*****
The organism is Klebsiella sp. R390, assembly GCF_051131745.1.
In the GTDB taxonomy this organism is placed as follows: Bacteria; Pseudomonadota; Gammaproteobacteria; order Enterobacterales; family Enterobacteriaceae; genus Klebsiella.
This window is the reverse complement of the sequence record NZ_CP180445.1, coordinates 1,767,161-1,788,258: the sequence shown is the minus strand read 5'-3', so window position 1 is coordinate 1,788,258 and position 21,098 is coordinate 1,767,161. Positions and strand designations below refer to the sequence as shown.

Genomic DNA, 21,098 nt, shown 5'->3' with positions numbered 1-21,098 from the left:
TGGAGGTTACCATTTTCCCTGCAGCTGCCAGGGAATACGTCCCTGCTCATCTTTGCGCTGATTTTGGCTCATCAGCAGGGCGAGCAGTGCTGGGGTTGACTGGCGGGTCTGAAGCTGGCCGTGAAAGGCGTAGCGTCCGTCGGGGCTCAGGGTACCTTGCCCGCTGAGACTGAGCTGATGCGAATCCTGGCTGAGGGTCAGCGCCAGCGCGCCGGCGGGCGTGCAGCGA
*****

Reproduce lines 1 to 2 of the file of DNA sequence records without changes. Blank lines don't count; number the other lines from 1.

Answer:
The organism is Klebsiella sp. R390, assembly GCF_051131745.1.
In the GTDB taxonomy this organism is placed as follows: Bacteria; Pseudomonadota; Gammaproteobacteria; order Enterobacterales; family Enterobacteriaceae; genus Klebsiella.